UCSB Hist 133D
The Holocaust in German History
Oct. 2, 2001
Lecture 3: Explanations of the Power Structure of the Third Reich --
Intentionalism, Structuralism, Functionalism
Note: the topic of the lecture was changed from "Attaining and Retaining Political Control" because I wanted to have a theoretical framework within which I could recount and interpret the so-called Nazi seizure of power.
- Historians and Hitler’s role in the Holocaust
Intentionalism: Holocaust was Hitler's preformed plan (coherent ideology)
corresponds to definition from last time that National Socialism was a coherent ideological program as set out by its leaders
- Structuralism: nature of power structure; "polycratic" (many high-level individuals vying for power around weak leader); dual pyramids of state vs. party administration [note: most of the lecture centered on this]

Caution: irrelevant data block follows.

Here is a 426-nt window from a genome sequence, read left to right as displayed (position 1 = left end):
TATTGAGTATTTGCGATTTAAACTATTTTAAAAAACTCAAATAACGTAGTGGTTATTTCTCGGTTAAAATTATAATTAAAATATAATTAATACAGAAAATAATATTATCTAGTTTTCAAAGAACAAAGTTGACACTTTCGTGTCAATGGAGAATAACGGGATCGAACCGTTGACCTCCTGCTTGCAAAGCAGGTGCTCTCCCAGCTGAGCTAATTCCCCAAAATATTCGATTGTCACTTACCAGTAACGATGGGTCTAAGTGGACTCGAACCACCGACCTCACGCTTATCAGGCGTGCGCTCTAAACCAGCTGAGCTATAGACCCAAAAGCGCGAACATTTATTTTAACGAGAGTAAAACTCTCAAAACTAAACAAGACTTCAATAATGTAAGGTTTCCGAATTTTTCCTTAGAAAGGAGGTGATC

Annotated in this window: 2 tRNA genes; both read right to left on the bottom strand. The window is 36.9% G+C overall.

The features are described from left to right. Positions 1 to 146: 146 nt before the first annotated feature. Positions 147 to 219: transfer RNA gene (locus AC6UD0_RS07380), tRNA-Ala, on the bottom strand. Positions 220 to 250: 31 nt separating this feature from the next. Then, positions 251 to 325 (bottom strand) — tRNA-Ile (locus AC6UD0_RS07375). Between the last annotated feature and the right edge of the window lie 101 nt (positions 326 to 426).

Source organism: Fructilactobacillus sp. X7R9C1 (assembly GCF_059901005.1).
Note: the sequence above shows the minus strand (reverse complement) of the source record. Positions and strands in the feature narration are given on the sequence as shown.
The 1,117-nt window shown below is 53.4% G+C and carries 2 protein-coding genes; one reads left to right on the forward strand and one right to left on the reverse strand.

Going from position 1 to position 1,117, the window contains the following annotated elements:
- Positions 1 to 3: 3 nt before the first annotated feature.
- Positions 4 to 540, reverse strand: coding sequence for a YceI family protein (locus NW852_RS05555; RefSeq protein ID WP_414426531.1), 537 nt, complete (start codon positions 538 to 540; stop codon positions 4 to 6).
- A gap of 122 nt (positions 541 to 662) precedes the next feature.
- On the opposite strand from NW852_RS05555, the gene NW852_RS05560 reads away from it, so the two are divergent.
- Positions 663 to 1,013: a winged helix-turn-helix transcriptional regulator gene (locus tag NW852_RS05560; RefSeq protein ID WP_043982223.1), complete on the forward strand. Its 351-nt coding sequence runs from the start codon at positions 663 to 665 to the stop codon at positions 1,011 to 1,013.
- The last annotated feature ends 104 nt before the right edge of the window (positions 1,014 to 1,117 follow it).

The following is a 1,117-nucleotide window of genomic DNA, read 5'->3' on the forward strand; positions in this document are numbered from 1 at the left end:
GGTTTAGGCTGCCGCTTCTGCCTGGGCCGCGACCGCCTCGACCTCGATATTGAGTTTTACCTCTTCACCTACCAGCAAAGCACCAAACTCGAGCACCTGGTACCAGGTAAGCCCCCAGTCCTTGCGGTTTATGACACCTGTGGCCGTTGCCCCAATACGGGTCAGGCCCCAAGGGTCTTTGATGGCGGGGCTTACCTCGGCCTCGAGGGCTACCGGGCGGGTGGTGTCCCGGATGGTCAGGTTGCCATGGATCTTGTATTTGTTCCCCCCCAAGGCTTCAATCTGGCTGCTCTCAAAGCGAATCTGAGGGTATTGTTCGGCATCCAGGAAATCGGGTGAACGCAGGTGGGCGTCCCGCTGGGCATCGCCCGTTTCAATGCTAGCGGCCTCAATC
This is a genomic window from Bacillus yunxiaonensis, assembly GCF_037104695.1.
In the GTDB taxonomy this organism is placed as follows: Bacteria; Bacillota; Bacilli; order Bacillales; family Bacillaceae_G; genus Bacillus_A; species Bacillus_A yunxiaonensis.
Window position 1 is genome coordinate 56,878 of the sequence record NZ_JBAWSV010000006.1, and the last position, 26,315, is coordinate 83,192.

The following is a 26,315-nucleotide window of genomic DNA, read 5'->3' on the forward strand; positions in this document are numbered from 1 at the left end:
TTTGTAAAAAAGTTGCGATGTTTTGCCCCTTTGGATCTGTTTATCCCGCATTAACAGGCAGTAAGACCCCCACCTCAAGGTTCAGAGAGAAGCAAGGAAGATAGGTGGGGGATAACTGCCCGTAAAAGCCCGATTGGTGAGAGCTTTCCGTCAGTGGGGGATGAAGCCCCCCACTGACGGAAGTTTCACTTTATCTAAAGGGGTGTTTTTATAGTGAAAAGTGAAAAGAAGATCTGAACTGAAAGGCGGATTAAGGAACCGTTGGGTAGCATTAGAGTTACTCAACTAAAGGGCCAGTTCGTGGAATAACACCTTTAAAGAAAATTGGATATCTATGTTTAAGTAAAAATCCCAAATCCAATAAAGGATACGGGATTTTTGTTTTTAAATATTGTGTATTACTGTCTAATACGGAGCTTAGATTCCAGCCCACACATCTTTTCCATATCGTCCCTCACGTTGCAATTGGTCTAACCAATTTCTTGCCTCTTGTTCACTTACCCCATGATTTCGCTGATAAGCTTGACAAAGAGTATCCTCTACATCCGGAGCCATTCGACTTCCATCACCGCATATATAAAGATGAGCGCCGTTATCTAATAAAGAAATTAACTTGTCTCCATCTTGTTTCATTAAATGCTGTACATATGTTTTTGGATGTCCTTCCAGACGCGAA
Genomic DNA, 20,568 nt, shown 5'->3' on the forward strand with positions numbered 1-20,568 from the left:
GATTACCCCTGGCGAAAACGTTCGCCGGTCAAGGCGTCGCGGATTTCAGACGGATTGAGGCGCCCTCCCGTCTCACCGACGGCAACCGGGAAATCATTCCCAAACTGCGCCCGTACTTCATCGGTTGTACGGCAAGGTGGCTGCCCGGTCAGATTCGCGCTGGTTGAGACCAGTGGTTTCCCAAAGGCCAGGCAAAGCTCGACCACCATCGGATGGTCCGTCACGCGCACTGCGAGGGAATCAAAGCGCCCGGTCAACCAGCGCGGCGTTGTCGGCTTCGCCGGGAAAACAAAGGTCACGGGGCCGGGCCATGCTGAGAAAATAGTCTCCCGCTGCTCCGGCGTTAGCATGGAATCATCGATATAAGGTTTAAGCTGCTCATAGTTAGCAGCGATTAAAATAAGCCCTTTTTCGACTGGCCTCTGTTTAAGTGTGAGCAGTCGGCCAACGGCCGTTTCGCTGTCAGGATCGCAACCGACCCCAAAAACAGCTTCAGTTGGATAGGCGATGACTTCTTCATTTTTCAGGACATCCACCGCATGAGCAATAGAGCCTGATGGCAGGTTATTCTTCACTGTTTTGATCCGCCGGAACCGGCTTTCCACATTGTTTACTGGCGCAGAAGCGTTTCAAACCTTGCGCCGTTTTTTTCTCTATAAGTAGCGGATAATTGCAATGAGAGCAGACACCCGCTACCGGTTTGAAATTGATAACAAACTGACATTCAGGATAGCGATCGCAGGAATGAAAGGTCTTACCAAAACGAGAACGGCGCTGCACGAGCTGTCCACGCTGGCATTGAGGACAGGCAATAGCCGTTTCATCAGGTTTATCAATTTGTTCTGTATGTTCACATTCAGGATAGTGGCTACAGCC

corresponds roughly to the definition of NS as a variant of a political worldview common at the time (fascism; reaction to "modernity")
- Functionalism: widespread opportunistic behavior radicalized policy, needs of moment, "twisted road"
corresponds (sort of) to the definition: the sum of the beliefs of its adherents (persuaded or convinced? propaganda/indoctrination?)
- Discussion of Massaquoi, Destined to Witness, pre-war years.
- How did Massaquoi’s experience conform to and differ from your preconception of life under Nazism?
- Which of the "power structure" models underlie Massaquoi’s interpretation?
- The Nazi "Seizure" of Power [note: we spent so much time
on the "dual pyramids" that I did not cover this]
- Electoral politics and the Weimar political system: exploiting tolerance (chart of parties)
- Contingency and good luck (Reichstag fire)
- Controlled and skillful use of violence against opponents
- Success breeds success
- Trial and error as method; constant testing of limits (April anti-Jewish boycott; international diplomacy)